ENVIRONMENTAL DEFENCE, ECOJUSTICE
Toronto | Traditional territories of the Mississaugas of the Credit, the Anishinaabeg, the Haudenosaunee, and the Huron-Wendat – Today, the federal government released its draft State of per- and poly-fluoroalkyl substances (PFAS) Report, signalling its intention to pursue a comprehensive regulatory approach to these “forever chemicals.” The proposal to regulate PFAS as a class of chemicals allows the government to more effectively address the human health and environmental harms associated with these thousands of chemicals in products.
Canada’s risk management of PFAS currently lags behind other jurisdictions, and its regulatory scope will need to be extended to include the many products that contribute to PFAS exposures and environmental contamination in order to be on par with the E.U. — a leader in toxics policy.
This report confirms that PFAS are associated with environmental and human health harms, and is an important step in the process of addressing PFAS chemicals as a class under the Canadian Environmental Protection Act (CEPA).
Cassie Barker, Toxics Senior Program Manager, Environmental Defence, said:
“We applaud the federal government for moving forward with its proposed action on ‘forever chemicals’. This is the first time Canada has regulated a hazardous class of chemicals and is in line with the upcoming reforms to the Canadian Environmental Protection Act. It’s time to end an era of whack-a-mole toxics policy where one toxic chemical is simply replaced by another. Today’s proposal is a bold step in the right direction.”
Lucy Grey, Inuk mother and public health research advisor for the Nunavik Regional Board of Health and Social Services, said:
“Accessing safe and uncontaminated country food is a matter of Inuit rights. Wildlife health is directly connected to Inuit health and well-being and it is essential to preserve resources for the next generations.”
Amira Aker, Postdoctoral Fellow and Melanie Lemire, Associate Professor at the Universite Laval and CHU de Quebec, said:
“We especially welcome Canada’s conclusions surrounding consideration of highly exposed populations, the importance of regulating PFAS as a class rather than wasting time regulating them individually, and highlighting the importance of cumulative effects of PFAS mixtures on health.”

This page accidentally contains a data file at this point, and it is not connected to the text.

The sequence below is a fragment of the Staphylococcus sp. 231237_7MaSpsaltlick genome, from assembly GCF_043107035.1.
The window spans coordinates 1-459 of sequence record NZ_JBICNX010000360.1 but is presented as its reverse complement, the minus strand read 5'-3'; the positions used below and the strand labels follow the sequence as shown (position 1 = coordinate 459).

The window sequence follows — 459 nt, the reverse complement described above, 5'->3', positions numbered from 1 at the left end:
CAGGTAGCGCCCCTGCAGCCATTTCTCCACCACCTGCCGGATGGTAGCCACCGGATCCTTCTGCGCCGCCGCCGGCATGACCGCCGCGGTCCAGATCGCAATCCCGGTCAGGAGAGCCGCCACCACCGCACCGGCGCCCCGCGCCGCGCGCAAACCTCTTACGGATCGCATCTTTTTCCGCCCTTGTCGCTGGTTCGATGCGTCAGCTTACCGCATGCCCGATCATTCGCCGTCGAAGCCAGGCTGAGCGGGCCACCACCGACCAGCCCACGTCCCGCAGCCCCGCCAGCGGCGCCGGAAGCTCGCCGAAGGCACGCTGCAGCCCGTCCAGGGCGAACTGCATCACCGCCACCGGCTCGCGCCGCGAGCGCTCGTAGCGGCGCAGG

Dr. Elaine MacDonald, Healthy Communities Director, Ecojustice, said:
“Strong action to prohibit and control PFAS will be essential to addressing the harm of these substances on us all, and particularly for Indigenous and other communities dealing with impacts from PFAS in their soil, drinking water and food.”
Quincy Emmons, firefighter and FireRein (PFAS-free firefighting product) developer, said:
“Regulation of PFAS as a class is a bold step to mitigating this issue, as it is impossible to fully characterize the many thousands of precursors and terminal products individually. The burden of proof should be on the manufacturers to show that a specific chemistry is safe, not on society to show that it is dangerous.”
Richard Banting, Fire Chief, Tilden Lake Volunteer Fire Department, said:
“This is an important step to dealing with PFAS as a class, and we look forward to the government supporting firefighters to get these foams out of our fire halls, and also get PFAS out of our gear and other products we all use every day.”
- The government signalled in 2021 that it would be proposing a class-based approach to PFAS regulation in Canada.
- PFAS are a group of thousands of chemicals that are linked with adverse human and environmental health effects.
- PFAS has been used to make waterproof, non-stick, stain-resistant, and grease-repellent products for decades, including clothing and other textiles, plastics, cosmetics, cookware, takeout, and food contact materials.
- Canadians and stakeholders are invited to comment on the draft report and risk management scope and provide information that would help inform the development of the final report, until July 19.
ABOUT ENVIRONMENTAL DEFENCE (environmentaldefence.ca): Environmental Defence is a leading Canadian environmental advocacy organization that works with government, industry and individuals to defend clean water, a safe climate and healthy communities.
ABOUT ECOJUSTICE (ecojustice.ca): Ecojustice uses the power of the law to defend nature, combat climate change, and fight for a healthy environment. Its strategic, public interest lawsuits and advocacy lead to precedent-setting court decisions, law, and policy that deliver lasting solutions to Canada’s most urgent environmental problems. As Canada’s largest environmental law charity, Ecojustice operates offices in Vancouver, Calgary, Toronto, Ottawa, and Halifax.
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For more information or to request an interview, please contact:
Paula Gray, Environmental Defence, firstname.lastname@example.org
Dr. Elaine MacDonald, Ecojustice, email@example.com